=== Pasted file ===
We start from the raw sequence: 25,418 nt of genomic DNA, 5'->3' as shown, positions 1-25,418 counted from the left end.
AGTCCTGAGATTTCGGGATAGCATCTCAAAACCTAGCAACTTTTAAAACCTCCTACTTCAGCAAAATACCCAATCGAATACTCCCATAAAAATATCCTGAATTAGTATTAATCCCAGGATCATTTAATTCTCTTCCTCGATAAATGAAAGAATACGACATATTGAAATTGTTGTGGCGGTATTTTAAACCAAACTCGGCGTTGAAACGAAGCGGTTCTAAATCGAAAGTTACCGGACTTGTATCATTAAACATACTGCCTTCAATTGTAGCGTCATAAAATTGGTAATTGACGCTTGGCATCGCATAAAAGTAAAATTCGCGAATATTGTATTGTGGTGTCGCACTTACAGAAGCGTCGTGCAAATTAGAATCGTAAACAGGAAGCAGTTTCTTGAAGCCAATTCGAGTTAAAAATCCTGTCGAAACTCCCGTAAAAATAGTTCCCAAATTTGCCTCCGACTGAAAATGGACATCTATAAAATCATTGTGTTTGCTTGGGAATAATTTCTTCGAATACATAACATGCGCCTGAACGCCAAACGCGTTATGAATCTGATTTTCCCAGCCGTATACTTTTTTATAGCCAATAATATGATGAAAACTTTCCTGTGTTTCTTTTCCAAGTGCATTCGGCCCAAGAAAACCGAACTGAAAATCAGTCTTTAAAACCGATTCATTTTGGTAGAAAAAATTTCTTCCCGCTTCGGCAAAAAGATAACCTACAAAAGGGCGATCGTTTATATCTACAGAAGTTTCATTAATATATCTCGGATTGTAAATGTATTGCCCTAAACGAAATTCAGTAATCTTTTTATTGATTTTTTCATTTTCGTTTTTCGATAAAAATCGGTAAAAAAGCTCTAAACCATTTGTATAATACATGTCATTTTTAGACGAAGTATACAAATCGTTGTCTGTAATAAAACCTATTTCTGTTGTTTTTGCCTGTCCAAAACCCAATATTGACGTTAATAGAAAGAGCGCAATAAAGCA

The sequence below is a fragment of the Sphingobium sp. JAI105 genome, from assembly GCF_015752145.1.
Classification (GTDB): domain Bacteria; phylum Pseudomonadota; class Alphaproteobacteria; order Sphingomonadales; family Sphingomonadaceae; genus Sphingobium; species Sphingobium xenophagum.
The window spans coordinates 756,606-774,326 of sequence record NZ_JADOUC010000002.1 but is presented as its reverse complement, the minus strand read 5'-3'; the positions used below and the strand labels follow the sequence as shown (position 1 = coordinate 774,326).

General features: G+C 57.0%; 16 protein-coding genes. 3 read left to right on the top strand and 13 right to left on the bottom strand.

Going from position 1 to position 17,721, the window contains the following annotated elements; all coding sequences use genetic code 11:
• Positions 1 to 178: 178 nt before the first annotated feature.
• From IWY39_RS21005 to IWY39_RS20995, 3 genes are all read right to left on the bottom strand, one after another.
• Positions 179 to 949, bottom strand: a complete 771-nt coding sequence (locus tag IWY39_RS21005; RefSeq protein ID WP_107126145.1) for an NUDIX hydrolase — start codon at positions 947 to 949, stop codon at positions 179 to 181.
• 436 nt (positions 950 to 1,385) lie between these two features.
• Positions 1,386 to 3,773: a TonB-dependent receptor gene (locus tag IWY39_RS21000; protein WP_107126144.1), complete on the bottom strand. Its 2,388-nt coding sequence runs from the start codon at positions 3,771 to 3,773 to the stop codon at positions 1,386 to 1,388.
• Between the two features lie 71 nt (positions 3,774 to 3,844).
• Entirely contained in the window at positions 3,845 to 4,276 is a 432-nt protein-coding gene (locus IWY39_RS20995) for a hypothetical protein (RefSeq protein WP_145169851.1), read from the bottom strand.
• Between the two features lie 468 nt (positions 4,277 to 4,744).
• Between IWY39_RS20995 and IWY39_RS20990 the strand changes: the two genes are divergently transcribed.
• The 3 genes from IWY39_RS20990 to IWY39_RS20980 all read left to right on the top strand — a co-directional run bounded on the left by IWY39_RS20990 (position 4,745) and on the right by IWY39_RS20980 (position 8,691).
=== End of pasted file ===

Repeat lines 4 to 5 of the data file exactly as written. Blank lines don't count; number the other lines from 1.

Classification (GTDB): domain Bacteria; phylum Pseudomonadota; class Alphaproteobacteria; order Sphingomonadales; family Sphingomonadaceae; genus Sphingobium; species Sphingobium xenophagum.
The window spans coordinates 756,606-774,326 of sequence record NZ_JADOUC010000002.1 but is presented as its reverse complement, the minus strand read 5'-3'; the positions used below and the strand labels follow the sequence as shown (position 1 = coordinate 774,326).